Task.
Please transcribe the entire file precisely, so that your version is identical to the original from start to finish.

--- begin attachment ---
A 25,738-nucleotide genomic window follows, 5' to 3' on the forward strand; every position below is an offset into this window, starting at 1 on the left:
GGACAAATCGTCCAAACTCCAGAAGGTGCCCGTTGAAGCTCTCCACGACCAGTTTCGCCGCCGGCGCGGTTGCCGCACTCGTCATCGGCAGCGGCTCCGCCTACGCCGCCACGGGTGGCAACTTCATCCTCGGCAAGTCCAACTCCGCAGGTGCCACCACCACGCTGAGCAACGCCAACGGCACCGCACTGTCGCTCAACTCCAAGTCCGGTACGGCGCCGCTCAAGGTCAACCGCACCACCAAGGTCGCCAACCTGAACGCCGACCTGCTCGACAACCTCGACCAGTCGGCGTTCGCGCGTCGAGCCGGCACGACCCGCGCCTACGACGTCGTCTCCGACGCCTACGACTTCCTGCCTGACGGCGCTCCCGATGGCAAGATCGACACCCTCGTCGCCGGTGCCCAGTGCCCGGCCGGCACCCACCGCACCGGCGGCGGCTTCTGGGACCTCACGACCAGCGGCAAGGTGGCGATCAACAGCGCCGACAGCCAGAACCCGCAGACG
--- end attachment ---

A 25,738-nucleotide genomic window follows, 5' to 3' on the forward strand; every position below is an offset into this window, starting at 1 on the left:
GGACAAATCGTCCAAACTCCAGAAGGTGCCCGTTGAAGCTCTCCACGACCAGTTTCGCCGCCGGCGCGGTTGCCGCACTCGTCATCGGCAGCGGCTCCGCCTACGCCGCCACGGGTGGCAACTTCATCCTCGGCAAGTCCAACTCCGCAGGTGCCACCACCACGCTGAGCAACGCCAACGGCACCGCACTGTCGCTCAACTCCAAGTCCGGTACGGCGCCGCTCAAGGTCAACCGCACCACCAAGGTCGCCAACCTGAACGCCGACCTGCTCGACAACCTCGACCAGTCGGCGTTCGCGCGTCGAGCCGGCACGACCCGCGCCTACGACGTCGTCTCCGACGCCTACGACTTCCTGCCTGACGGCGCTCCCGATGGCAAGATCGACACCCTCGTCGCCGGTGCCCAGTGCCCGGCCGGCACCCACCGCACCGGCGGCGGCTTCTGGGACCTCACGACCAGCGGCAAGGTGGCGATCAACAGCGCCGACAGCCAGAACCCGCAGACG